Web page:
Government workers considering a refinance of their student loans need to be especially careful.
The allure of lower monthly payments and a better interest rate can be tempting. However, borrowers should understand that while there are circumstances where a refinance might make sense, a mistake refinancing can be financially catastrophic.
A Private Lender Refinance can Spoil Public Service Loan Forgiveness.
At this point, all government employees should be aware of the massive benefit of Public Service Loan Forgiveness (PSLF). The possibility of having all federal student debt wiped away after ten years makes federal loans far more preferable than a private loan.
The danger with a private refinance is twofold: 1) refinancing converts the federal loan into a private loan that isn’t eligible for PSLF, and 2) there is no way to “undo” a student loan refinance.
For this reason, most government workers will want to avoid refinancing their federal student loans. There are a couple of exceptions in the discussion to follow, but the general rule is that refinancing federal loans is a mistake for government employees.
The federal government keeps a database of all federal student loans. Using the federal database, a borrower can determine whether a student loan is private or federal.
Can I Reasonably Count on PSLF?
The issues with borrowers getting rejected on their Public Service Forgiveness applications are well documented. When initial reports said there was a 99% rejection rate, borrowers were reasonably concerned, but it doesn’t mean that borrowers should ignore PSLF.
The other big concern of borrowers is that the government will eliminate the PSLF program. While there have been calls for eliminating the program or capping forgiveness, existing borrowers are probably protected. There are plenty of existing structural protections that help ensure the future of PSLF for current borrowers.
Some borrowers have expressed the mindset that because there is a rejection risk and a program elimination risk, they will not count on PSLF. While this might seem like a reasonable response to known dangers, it is almost certainly a mistake.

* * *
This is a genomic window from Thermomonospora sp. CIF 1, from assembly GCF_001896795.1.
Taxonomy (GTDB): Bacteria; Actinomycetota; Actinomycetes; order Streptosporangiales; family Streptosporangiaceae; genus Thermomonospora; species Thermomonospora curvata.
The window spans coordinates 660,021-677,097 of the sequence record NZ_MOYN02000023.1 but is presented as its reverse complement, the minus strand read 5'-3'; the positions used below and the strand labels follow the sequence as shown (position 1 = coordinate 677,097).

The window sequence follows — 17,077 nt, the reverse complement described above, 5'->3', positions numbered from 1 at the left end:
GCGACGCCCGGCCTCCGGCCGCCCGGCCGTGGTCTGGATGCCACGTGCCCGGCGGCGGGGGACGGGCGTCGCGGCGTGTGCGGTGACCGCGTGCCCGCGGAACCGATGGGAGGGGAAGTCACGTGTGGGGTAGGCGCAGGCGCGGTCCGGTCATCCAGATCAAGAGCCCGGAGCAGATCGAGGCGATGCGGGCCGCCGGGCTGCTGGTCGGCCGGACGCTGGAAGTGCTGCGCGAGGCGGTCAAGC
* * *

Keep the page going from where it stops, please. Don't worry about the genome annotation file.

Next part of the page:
There is no way of determining the exact chances of success on PSLF, but many borrowers could qualify. Let’s assume it isn’t a certainty, just a possibility. How much is that possibility worth? A borrower considering a federal refinance should weigh the certainty of slightly lower interest rates against the real possibility that the debt could be wiped away after ten years.
Borrowers should certainly have a Plan B in case something goes wrong with Public Service Loan Forgiveness, but refinancing right away probably isn’t the answer.
What if Chasing Forgiveness is More Expensive?
One case where refinancing federal loans will make sense for a government worker is if they have a relatively small amount of federal debt.
In some limited cases, chasing after forgiveness can be the more expensive option. This happens when borrowers make minimum payments for ten years allowing interest to accumulate. If the forgiven amount is smaller than the extra interest spending, chasing forgiveness is more expensive.
Borrowers can use the federal repayment simulator to see how much debt might be forgiven after qualifying for PSLF. If the amount that could be forgiven is small compared to the amount spent on interest, a refinance of federal loans into a private loan might make sense.
However, even in this circumstance, borrowers should still proceed with caution. This is because a refinance also eliminates borrower protections like income-driven repayment plans. These protections are extremely valuable in the case of a job loss or pay cut. Borrowers should seriously consider their income stability before refinancing federal loans.
Refinancing Private Loans
Many borrowers have private student loans in addition to their federal loans.
Unlike the fed loans, private loans don’t have provisions for income-driven repayment or PSLF.
For government employees, the decision to refinance a private loan usually comes down to interest rates and monthly payments. If the refi lender is offering a better deal than the current private loan, the refinance is probably a good idea.
In most cases, borrowers will seek out the lender offering the lowest interest rate. However, there are times where a borrower may pursue a longer repayment length, such as 20 years, to get the lowest possible monthly payment. Going this route allows borrowers the opportunity to free up additional cash to pay off credit card debt or save to buy a house.
How to Refinance
Most borrowers will find that the refinance process is fairly simple. Applications take about 10 minutes per lender, and credit decisions are usually instant. Lenders normally fund approved loans within a couple of weeks.
The most important part of the refinance process for borrowers is to shop around. Each lender uses a different formula for determining interest rates offered, so borrowers should plan on applying with at least 3-5 different lenders.
This site tracks and ranks lenders according to the company offering the best rates, terms, and approval numbers. A breakdown of the national lenders can be found here.